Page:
NavClimate News

The latest news about the activities of the Navigating a Changing Climate Initiative.

#NavClimate Focal Point

#NavClimate Focal Point

Please take part in the Navigating a Changing Climate survey on extreme weather events, which was launched at the IAPH Guangzhou 2019 World Ports Conference.

The purpose of this survey is to gather information from port operators around the world to improve understanding of the consequences and costs of extreme meteorological and/or oceanographic events.  The survey includes questions on port or waterway closures, delays and downtime, and on clean up, maintenance, damage repair and other measures.  It also considers wider issues, for example the role of warning systems.  

Results from the survey will be published in an aggregate format to help inform port and waterway decisions on investment in resilience by facilitating understanding of the consequences of inaction.  No individual port or waterway data will be published; individual respondent's data will be kept strictly confidential.

Find out more at and please, complete the survey at 


The guidance from PIANC's Technical Working Group 188 on Carbon Management for Port and Navigation Infrastructure was published in April 2019.  This publication investigates the carbon footprint of activities associated with the development, maintenance and operation of navigation channels and port infrastructure including the management of dredged material.  It provides an overview of a carbon management framework for navigation infrastructure; reviews existing initiatives on carbon emission quantification; describes best practices on opportunities for carbon emission reduction; and discusses some of the financial aspects related to carbon reduction measures.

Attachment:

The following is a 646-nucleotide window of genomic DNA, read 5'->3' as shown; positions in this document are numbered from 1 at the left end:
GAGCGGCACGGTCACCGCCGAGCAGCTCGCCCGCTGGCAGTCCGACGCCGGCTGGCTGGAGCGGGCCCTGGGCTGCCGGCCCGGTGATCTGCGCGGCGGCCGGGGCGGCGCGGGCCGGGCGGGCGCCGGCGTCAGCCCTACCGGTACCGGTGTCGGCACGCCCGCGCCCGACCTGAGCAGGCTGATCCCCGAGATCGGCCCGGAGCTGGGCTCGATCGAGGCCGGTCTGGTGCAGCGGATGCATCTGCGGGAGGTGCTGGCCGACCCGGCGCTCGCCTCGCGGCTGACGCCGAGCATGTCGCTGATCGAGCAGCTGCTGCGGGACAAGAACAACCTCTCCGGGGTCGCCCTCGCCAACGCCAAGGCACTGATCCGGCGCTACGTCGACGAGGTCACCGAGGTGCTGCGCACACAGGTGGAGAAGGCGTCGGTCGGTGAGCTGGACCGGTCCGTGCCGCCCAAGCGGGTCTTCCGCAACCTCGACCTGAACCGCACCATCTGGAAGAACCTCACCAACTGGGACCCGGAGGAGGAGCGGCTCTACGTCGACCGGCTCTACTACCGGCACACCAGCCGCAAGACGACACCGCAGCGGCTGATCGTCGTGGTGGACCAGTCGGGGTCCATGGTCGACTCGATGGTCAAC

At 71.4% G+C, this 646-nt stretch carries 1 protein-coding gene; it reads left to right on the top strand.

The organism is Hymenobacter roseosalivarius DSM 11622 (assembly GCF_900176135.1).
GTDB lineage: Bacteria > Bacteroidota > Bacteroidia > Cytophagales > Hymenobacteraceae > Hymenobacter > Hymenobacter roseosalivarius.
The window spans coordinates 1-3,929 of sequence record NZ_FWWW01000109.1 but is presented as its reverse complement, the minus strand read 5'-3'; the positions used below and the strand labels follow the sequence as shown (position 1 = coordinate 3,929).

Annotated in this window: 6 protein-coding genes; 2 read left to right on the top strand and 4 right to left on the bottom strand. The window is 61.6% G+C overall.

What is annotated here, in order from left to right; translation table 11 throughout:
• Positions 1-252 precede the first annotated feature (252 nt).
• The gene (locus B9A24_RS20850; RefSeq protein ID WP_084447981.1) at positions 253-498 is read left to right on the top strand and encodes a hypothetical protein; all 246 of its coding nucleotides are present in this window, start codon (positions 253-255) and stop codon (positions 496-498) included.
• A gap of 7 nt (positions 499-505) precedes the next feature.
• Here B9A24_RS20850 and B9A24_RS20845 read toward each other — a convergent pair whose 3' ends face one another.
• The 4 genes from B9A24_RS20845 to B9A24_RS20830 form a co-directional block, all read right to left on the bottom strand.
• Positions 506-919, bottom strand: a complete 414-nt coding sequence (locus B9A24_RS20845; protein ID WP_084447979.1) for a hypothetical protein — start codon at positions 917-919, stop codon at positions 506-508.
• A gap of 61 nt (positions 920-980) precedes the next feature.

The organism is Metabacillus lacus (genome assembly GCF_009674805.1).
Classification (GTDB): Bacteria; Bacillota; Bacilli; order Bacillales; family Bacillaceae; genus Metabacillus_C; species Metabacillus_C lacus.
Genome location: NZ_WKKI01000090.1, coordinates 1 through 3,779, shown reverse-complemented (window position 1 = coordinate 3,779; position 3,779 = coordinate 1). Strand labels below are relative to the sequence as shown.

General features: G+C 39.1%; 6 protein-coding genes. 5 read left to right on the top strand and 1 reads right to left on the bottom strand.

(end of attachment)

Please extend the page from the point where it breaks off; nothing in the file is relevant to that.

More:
Find out more from the Press Release at 

UNCTAD, the United Nations Conference on Trade and Development, has created a new website 'SIDSport-ClimateAdapt' (  This website is dedicated to the issue of climate change impacts and adaptation for critical coastal transport infrastructure, such as seaports and airports, in small island developing states (SIDS) in the Caribbean and beyond.

The web-based platform showcases the activities, findings and outputs of the UN Development Account project Climate change impacts on coastal transport infrastructure in the Caribbean: enhancing the adaptive capacity of Small Island Developing States (SIDS), which UNCTAD  implemented in collaboration with a range of partners ( The project draws on UNCTAD’s related work, since 2008 ( Key project outcomes include assessment of potential operational disruptions and marine inundation risk to coastal international airports and seaports of Jamaica and Saint Lucia, under different climatic scenarios, as well as a transferable methodology for assessing climate change impacts and adaptation options. A technical expert meeting was held in 2016 in Geneva and two national and one regional capacity building workshops were held in the Caribbean in 2017, bringing together seaports and airports authorities from 21 countries and territories, regional/international stakeholders and experts. For an overview, see also the project leaflet at